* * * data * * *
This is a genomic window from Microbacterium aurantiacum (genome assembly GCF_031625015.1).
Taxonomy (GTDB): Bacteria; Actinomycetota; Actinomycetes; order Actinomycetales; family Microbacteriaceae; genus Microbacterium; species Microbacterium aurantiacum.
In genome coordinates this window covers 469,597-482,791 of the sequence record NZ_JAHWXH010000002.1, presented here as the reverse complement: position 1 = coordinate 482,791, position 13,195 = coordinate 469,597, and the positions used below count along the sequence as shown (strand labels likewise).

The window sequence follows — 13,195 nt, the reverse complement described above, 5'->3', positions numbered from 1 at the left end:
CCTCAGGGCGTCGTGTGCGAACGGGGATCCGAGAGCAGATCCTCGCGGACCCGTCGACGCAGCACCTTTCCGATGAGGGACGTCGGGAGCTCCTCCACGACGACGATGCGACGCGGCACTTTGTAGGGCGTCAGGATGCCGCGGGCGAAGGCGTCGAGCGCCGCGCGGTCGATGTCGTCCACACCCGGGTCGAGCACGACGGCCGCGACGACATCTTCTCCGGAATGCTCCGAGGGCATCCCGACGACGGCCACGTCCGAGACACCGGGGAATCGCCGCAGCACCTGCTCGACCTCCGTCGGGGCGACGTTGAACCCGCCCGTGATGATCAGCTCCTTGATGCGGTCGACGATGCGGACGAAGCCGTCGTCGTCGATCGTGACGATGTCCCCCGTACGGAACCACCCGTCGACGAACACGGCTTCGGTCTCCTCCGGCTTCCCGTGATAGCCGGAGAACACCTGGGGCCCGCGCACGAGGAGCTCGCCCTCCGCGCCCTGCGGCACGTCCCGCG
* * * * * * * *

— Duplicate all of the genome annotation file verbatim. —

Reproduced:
This is a genomic window from Microbacterium aurantiacum (genome assembly GCF_031625015.1).
Taxonomy (GTDB): Bacteria; Actinomycetota; Actinomycetes; order Actinomycetales; family Microbacteriaceae; genus Microbacterium; species Microbacterium aurantiacum.
In genome coordinates this window covers 469,597-482,791 of the sequence record NZ_JAHWXH010000002.1, presented here as the reverse complement: position 1 = coordinate 482,791, position 13,195 = coordinate 469,597, and the positions used below count along the sequence as shown (strand labels likewise).

The window sequence follows — 13,195 nt, the reverse complement described above, 5'->3', positions numbered from 1 at the left end:
CCTCAGGGCGTCGTGTGCGAACGGGGATCCGAGAGCAGATCCTCGCGGACCCGTCGACGCAGCACCTTTCCGATGAGGGACGTCGGGAGCTCCTCCACGACGACGATGCGACGCGGCACTTTGTAGGGCGTCAGGATGCCGCGGGCGAAGGCGTCGAGCGCCGCGCGGTCGATGTCGTCCACACCCGGGTCGAGCACGACGGCCGCGACGACATCTTCTCCGGAATGCTCCGAGGGCATCCCGACGACGGCCACGTCCGAGACACCGGGGAATCGCCGCAGCACCTGCTCGACCTCCGTCGGGGCGACGTTGAACCCGCCCGTGATGATCAGCTCCTTGATGCGGTCGACGATGCGGACGAAGCCGTCGTCGTCGATCGTGACGATGTCCCCCGTACGGAACCACCCGTCGACGAACACGGCTTCGGTCTCCTCCGGCTTCCCGTGATAGCCGGAGAACACCTGGGGCCCGCGCACGAGGAGCTCGCCCTCCGCGCCCTGCGGCACGTCCCGCG